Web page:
Eighteen states and the American Public Welfare Association went to court yesterday in an effort to stop the government plan to cut $831 million from Medicaid and welfare payments to the states.
The suit, filed here in U.S. District Court, asks that Health, Education and Welfare Secretary Joseph A. Califano Jr. be prevented from making the cuts, now scheduled to occur Sunday. Judge Harold H. Greene set a hearing on the suit for 1 p.m. today.
Yesterday's court action was just the latest in a series of moves in the confused and confusing flap over fraud, waste and abuse - and the $831 million.
In other developments:
NEW Undersecretary Hale Champion said he had asked Comptroller General Elmer B. Staats for an opinion on the legality of paying the $831 million from money appropriated for fiscal 1980.
The House, meanwhile, Wednesday night adopted a new amendment by Rep. Bob Michel (R-Ill.), directing HEW to cut $500 million more in waste, fraud and abuse from specified programs.
It was the first Michel amendment, passed by Congress last year, that sent sparks flying over the issue of mismanagement of social programs.
The amendment instructed HEW to pare $1 billion from programs where abuses had been identified - including Medicaid and welfare - during the current fiscal 1979 year.
HEW achieved $169 million of the cut in student loan programs. But last week, still $831 million short of the $1 billion order, it then decided to move against Medicaid and Aid to Familites with Dependent Chidlren.
States were notified that their shares of federal funds for the fiscal year's final quarter, which begins July 1, would be reduced by amounts corresponding to error rates found in their programs.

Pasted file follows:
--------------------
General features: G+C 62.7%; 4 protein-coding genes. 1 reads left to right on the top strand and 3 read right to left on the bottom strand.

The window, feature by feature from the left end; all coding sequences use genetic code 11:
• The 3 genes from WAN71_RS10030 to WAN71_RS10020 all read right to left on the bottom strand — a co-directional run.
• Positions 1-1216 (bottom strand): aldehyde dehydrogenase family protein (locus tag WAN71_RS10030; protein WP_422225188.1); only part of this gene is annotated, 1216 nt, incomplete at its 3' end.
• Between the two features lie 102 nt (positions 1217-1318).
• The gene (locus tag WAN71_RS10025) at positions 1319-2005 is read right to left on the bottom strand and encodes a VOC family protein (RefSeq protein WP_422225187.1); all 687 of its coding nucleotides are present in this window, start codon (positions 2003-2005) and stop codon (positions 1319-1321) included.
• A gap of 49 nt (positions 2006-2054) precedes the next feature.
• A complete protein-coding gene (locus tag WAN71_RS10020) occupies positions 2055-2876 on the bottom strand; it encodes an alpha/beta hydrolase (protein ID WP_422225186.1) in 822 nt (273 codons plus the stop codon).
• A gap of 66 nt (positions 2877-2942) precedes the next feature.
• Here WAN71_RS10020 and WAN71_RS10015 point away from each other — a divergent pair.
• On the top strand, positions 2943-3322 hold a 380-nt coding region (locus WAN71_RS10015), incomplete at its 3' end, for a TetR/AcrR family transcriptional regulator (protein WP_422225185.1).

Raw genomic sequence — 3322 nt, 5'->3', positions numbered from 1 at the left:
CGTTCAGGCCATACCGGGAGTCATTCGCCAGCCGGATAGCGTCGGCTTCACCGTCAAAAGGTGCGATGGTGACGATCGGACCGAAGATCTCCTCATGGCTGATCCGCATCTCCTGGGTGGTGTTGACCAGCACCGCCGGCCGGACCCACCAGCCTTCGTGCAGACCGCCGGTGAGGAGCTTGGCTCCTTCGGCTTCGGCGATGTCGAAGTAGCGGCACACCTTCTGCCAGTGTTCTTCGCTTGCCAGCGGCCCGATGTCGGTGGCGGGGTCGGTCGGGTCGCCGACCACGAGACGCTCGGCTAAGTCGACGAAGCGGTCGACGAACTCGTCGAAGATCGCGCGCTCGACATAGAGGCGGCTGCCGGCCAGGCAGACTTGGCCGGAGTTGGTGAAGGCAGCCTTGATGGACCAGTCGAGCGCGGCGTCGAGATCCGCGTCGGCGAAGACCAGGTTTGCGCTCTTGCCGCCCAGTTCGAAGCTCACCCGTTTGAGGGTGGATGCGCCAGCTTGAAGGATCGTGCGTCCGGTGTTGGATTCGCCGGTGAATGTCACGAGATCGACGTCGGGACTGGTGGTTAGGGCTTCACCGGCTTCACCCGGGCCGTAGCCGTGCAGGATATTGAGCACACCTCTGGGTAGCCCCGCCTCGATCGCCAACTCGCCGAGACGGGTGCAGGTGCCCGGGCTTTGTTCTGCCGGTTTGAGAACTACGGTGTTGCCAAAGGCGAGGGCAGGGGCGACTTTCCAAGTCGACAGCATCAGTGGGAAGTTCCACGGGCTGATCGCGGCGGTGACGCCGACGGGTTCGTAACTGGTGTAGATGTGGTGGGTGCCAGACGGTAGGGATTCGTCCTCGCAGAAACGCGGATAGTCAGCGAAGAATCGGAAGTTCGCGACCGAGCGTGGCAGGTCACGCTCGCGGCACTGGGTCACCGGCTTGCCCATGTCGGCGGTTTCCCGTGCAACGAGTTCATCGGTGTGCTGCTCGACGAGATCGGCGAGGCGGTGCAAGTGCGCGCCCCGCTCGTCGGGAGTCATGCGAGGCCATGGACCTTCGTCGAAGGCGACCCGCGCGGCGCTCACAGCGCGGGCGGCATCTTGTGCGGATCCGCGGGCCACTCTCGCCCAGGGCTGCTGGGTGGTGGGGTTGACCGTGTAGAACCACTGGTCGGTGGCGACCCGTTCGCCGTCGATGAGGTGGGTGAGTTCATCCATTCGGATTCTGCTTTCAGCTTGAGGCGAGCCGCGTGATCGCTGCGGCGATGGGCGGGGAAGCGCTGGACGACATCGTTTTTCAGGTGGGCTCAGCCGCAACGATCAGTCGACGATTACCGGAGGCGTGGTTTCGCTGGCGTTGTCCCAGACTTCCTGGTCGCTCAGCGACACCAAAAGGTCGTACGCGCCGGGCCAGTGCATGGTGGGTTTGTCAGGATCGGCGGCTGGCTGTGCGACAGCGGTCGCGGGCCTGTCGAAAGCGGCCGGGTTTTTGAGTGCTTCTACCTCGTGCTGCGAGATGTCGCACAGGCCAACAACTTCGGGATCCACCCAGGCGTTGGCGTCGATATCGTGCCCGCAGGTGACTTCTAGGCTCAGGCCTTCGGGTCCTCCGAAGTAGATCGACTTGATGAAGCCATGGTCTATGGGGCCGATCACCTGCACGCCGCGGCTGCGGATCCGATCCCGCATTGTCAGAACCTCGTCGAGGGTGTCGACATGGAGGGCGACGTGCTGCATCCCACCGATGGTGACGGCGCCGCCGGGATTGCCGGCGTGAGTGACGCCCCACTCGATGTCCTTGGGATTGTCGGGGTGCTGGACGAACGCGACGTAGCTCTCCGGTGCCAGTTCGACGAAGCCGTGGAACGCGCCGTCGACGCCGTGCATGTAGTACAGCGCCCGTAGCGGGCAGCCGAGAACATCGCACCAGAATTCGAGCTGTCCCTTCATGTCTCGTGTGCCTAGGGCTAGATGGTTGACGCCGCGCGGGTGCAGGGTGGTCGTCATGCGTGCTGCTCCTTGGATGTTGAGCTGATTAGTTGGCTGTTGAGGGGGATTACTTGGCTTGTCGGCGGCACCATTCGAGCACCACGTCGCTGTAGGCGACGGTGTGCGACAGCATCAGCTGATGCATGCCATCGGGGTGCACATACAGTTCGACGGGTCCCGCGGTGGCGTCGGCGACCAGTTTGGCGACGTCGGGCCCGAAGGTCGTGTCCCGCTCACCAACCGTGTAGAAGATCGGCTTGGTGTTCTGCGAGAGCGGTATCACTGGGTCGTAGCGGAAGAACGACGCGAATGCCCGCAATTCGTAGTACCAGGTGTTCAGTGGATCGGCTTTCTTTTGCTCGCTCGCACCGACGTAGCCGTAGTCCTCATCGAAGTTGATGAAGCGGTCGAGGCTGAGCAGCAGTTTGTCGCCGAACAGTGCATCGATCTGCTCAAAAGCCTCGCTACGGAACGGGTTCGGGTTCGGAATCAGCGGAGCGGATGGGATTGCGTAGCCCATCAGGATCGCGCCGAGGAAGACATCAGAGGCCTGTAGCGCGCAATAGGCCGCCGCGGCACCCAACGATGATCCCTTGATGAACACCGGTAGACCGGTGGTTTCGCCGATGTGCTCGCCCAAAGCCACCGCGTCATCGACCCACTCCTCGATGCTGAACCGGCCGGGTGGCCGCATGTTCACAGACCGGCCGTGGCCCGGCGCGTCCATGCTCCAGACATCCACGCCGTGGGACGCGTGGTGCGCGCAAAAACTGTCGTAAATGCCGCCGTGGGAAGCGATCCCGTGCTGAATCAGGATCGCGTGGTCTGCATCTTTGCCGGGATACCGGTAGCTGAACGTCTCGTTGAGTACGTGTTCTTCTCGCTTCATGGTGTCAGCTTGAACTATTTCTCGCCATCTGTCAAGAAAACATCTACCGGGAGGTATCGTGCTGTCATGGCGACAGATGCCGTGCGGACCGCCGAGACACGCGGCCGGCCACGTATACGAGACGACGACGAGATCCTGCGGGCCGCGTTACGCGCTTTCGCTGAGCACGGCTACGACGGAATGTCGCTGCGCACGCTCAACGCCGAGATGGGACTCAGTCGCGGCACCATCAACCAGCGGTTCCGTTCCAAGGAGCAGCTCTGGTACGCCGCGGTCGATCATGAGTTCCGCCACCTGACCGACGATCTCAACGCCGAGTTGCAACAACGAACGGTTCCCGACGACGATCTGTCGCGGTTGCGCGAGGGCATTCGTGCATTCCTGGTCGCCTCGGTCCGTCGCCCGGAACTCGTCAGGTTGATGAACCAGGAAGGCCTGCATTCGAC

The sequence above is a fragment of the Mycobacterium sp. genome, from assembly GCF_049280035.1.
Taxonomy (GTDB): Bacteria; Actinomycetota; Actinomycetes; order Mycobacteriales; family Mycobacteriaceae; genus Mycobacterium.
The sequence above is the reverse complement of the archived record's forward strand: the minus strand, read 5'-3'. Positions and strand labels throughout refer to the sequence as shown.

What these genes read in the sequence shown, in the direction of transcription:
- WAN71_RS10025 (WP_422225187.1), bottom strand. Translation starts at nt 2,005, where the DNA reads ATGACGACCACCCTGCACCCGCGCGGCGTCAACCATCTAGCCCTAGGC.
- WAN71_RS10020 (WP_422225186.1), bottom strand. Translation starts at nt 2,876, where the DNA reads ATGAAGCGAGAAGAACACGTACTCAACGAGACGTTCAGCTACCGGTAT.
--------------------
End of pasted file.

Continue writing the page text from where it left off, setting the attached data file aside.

There were instant complaints from the states and members of Congress, who charged that Califano's move would penalize Medicaid and welfare beneficiaries who are legally entitled to payments.
Michel, among others, charged that HEW's last-minute action was an attempt to get around the directive to cut waste, fraud and abuse.
An additional complication arose from the language of this fiscal year's appropriation, which said that HEW could borrow from next year's money to make certain that eligible beneficiaries did not suffer cuts in their stipends.
The Senate on Tuesday adopted a nonbinding resolution, proposed by Sen. Roger W. Jepsen (R-Iowa), recommending that Califano borrow on next year's money to make certain the payments go through.
HEW, however, took the position - and apparently was supported in part by a Department of Justice opinion - that borrowing on next year's funds would violate the spirit of the Michel amendment.
Michel took another whack at Califano yesterday, saying his new amendment is intended "to make absolutely sure that Califano has no room to maneuver around the intent of the Congress."
The new amendment to the fiscal 1980 appropriation bill would, if agreed to by the Senate, require the secretary to cut a total of $1.5 billion in HEW programs during the two years.
Champion argued yesterday that Michel's amendments have "ignored the fact" of substantial savings already achieved through tighter management of HEW programs.
He said Michel's actions "make it appear that nothing is being done either by HEW or by the states, when both are working hard and making progress."
Champion said directives from Congress had put HEW in "a Catch 22 situation" - requiring cuts of $831 million, yet ordering no reduction of funds to which the states are entitled.
The HEW undersecretary said his agency plans to go ahead with its reduction of payments next week unless Congress or the General Accounting Office "clearly" authorizes release of the $831 million.